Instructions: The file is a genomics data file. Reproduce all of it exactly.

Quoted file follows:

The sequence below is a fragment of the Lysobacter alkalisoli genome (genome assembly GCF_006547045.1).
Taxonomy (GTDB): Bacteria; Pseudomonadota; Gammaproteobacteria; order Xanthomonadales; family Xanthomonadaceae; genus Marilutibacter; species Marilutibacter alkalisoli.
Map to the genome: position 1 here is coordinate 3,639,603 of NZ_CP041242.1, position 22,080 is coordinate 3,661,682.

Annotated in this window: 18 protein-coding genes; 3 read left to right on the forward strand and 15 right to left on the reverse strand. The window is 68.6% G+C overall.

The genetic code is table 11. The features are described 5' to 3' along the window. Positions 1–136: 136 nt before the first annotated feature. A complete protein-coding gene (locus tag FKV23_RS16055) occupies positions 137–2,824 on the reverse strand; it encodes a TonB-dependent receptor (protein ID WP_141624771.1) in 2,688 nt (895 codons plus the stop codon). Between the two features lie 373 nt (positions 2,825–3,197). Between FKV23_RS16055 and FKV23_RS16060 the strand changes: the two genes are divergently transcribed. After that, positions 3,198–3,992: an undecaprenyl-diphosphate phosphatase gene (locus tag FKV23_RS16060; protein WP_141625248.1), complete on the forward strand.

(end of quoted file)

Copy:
The sequence below is a fragment of the Lysobacter alkalisoli genome (genome assembly GCF_006547045.1).
Taxonomy (GTDB): Bacteria; Pseudomonadota; Gammaproteobacteria; order Xanthomonadales; family Xanthomonadaceae; genus Marilutibacter; species Marilutibacter alkalisoli.
Map to the genome: position 1 here is coordinate 3,639,603 of NZ_CP041242.1, position 22,080 is coordinate 3,661,682.

Annotated in this window: 18 protein-coding genes; 3 read left to right on the forward strand and 15 right to left on the reverse strand. The window is 68.6% G+C overall.

The genetic code is table 11. The features are described 5' to 3' along the window. Positions 1–136: 136 nt before the first annotated feature. A complete protein-coding gene (locus tag FKV23_RS16055) occupies positions 137–2,824 on the reverse strand; it encodes a TonB-dependent receptor (protein ID WP_141624771.1) in 2,688 nt (895 codons plus the stop codon). Between the two features lie 373 nt (positions 2,825–3,197). Between FKV23_RS16055 and FKV23_RS16060 the strand changes: the two genes are divergently transcribed. After that, positions 3,198–3,992: an undecaprenyl-diphosphate phosphatase gene (locus tag FKV23_RS16060; protein WP_141625248.1), complete on the forward strand.